Venue: Gran Melia Salinas

Location: Lanzarote, Canary Islands, Spain

Event Date/Time: Oct 09, 2011 End Date/Time: Oct 14, 2011
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The novel field of miniaturized mechanical testing down to the nanometer length scale has evolved significantly in the last few years. The origin of most methods is based on nanoindentation testing - which is also called instrumented indentation testing - a well established technique in materials research although new developments still improve and extend the application field largely. Novel nano- and micromechanical methods include compression, tension and bending tests, thin film testing methods (e.g. bulge testing, thermal straining), different in situ testing techniques as for example micro-bending experiments combined with X-ray diffraction methods as well as fatigue and fracture experiments performed on a very local scale or on small specimens to determine mechanical material properties. The samples are prepared by focussed ion beam technique, lithography, etching of thin film and composite structures or growth of micro/nano-objects (whiskers, rods, spheres,…).

Since always very small volumes are tested size effects are very important. Modelling of the mechanical behavior is of special importance to gain an improved understanding of the measurements and underlying deformation mechanisms in the various test methods. For example, discrete dislocation dynamics and molecular dynamics provide meaningful and quantitative insights into the deformation processes around nanoindentations and small scale samples

Applications of these nano- and micromechanical testing methods become more and more important in all fields of materials research like metals, ceramics, glasses, polymers, coatings, composites, and biomaterials and will improve our understanding of the complex mechanical behaviour. Next to the hardness which is classically measured in an indentation test nanoindentations and other methods allow way more properties to be measured. For example the visco-elastic behaviour or time dependent properties, phase transformations, fracture phenomena and toughness can be quantitatively evaluated. For many applications also the temperature dependence and other environmental influences are of high relevance. These nano- and micromechanical testing techniques will help in the development of design concepts for materials based on their local mechanical properties.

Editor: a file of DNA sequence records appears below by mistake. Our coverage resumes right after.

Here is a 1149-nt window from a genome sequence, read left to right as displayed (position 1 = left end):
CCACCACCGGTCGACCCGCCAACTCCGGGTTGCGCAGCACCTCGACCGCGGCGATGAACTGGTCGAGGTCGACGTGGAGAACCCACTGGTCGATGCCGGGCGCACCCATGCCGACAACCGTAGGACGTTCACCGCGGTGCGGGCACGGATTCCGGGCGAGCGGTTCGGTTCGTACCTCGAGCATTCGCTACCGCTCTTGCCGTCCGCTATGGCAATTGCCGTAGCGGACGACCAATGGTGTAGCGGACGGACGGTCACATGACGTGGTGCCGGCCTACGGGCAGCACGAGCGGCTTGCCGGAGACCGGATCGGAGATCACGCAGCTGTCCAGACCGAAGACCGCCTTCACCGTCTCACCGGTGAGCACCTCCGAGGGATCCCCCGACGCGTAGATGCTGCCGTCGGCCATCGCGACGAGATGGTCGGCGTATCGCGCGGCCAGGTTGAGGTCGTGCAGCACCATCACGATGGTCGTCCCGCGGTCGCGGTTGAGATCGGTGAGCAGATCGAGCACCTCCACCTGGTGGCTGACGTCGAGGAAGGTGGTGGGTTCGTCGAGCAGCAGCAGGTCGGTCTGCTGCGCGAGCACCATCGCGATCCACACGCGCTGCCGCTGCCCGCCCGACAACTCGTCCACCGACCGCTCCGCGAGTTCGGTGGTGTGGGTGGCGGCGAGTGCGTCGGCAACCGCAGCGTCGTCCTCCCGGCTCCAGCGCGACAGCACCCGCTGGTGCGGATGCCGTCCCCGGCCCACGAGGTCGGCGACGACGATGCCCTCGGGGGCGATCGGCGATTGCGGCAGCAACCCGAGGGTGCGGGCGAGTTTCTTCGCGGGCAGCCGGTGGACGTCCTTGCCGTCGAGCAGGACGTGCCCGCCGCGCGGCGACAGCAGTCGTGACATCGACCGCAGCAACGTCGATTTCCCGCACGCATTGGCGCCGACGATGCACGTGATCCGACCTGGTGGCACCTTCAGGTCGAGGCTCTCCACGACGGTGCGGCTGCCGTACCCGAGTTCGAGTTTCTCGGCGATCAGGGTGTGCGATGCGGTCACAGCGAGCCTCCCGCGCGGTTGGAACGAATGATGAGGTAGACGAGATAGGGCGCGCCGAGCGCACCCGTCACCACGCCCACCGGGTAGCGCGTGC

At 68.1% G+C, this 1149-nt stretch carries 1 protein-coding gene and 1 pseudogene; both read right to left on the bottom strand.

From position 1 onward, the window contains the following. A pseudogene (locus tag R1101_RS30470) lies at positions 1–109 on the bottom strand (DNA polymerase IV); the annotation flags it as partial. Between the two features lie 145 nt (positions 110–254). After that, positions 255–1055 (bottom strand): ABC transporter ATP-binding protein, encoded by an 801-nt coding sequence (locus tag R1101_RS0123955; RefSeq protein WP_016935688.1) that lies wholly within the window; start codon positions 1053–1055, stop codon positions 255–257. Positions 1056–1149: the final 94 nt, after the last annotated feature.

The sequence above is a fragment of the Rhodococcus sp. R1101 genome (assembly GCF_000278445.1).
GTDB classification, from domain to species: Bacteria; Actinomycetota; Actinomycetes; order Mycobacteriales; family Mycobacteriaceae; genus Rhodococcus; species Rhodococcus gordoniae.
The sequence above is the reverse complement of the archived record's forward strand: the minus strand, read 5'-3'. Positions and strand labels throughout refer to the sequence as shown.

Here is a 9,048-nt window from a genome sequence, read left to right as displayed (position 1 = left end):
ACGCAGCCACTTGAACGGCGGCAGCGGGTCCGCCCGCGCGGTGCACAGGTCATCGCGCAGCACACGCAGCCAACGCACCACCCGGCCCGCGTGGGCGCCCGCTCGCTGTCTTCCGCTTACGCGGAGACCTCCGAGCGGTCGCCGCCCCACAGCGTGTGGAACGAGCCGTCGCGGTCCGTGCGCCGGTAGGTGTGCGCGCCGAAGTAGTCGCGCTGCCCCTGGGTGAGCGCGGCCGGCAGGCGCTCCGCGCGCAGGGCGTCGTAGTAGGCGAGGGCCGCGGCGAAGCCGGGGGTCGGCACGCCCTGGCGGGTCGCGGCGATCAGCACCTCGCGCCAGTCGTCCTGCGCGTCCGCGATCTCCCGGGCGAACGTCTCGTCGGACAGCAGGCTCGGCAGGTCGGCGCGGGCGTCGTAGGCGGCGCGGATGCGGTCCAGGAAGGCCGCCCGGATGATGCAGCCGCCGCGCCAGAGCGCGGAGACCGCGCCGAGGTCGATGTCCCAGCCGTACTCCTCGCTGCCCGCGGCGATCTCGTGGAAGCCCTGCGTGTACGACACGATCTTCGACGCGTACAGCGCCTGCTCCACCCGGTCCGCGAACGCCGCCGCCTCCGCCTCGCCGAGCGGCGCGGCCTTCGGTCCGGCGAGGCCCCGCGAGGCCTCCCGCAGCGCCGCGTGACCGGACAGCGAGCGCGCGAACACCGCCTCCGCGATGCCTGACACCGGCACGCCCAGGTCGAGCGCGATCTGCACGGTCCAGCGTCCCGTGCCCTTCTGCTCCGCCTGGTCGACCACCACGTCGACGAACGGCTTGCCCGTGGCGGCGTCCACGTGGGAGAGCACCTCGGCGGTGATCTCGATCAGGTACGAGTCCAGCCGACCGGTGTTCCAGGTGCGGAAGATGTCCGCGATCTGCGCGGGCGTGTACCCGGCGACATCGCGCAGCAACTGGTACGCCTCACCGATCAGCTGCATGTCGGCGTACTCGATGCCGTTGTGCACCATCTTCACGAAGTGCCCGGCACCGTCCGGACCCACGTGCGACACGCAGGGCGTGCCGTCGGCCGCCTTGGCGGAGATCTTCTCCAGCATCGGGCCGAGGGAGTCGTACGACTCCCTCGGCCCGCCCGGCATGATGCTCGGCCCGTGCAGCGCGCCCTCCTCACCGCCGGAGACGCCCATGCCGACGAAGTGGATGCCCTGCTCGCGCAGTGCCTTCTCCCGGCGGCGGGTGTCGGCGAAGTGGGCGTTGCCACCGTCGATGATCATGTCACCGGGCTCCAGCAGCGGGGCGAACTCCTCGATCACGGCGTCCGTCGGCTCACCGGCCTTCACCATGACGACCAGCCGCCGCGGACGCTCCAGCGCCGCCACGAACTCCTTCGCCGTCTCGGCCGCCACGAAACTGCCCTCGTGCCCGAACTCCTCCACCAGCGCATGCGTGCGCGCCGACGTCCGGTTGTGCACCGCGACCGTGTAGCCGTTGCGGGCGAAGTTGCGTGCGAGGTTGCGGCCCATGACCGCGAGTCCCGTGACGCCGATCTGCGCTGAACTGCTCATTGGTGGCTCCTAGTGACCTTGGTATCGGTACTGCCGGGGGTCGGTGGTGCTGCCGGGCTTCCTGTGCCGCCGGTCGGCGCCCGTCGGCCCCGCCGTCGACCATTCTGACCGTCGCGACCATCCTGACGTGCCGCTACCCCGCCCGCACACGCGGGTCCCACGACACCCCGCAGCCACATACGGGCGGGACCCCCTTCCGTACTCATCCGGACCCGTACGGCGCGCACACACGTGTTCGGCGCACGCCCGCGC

The conference will bring together all people working in the field of nano- and micromechanical testing in materials research. It will provide a forum for discussion of the latest activities in application of nano- and micromechanical testing methods. This conference will be a follow-up meeting to the ECI conference on Instrumented Indentation Testing (Fodele Beach, Crete from October 9 - 14, 2005) and Nanomechanical Testing (Barga - Tuscany, Italy from October 11 - 16, 2009

The major topics to be discussed are:

* Fundamental studies in indentation testing (size effects, phase transformations…)
* FIB/lithography based nano- and micromechanical testing
* In situ techniques (synchrotron, electron microscopy…)
* Deformation mechanisms
* Modelling with focus on molecular dynamics, discrete dislocation dynamics and crystal plasticity
* Novel preparation methods for micro- and nanoscale objects
* Testing of nanostructures, thin films and coatings
* Fatigue and fracture testing
* Polymeric and biomaterials
* Testing of metals, ceramics and composites
* Testing at higher temperature and different environments
* Future directions

Conference Chair
Prof. Dr. Gerhard Dehm (Department Materials Physics, University of Leoben and Erich Schmid Institute of Materials Science of the Austrian Academy of Sciences), Austria. (

Organizing Committee
Prof. George M. Pharr (Department of Materials Science and Engineering, University of Tennessee, USA)
Dr. Nigel M. Jennett (National Physical Laboratory, UK)
Dr. Johann Michler (EMPA, Laboratory Mechanics, Materials and Nanostructures), Switzerland
Dr. Christian Motz (Erich Schmid Institute of Materials Science of the Austrian Academy of Sciences, Austria)
Prof. Sang Ho Oh (Department of Materials Science and Engineering, Pohang University of Science and Technology (POSTECH), Korea)
Prof. Alexander Hartmaier (ICAMS and Ruhr-Universität Bochum, Germany)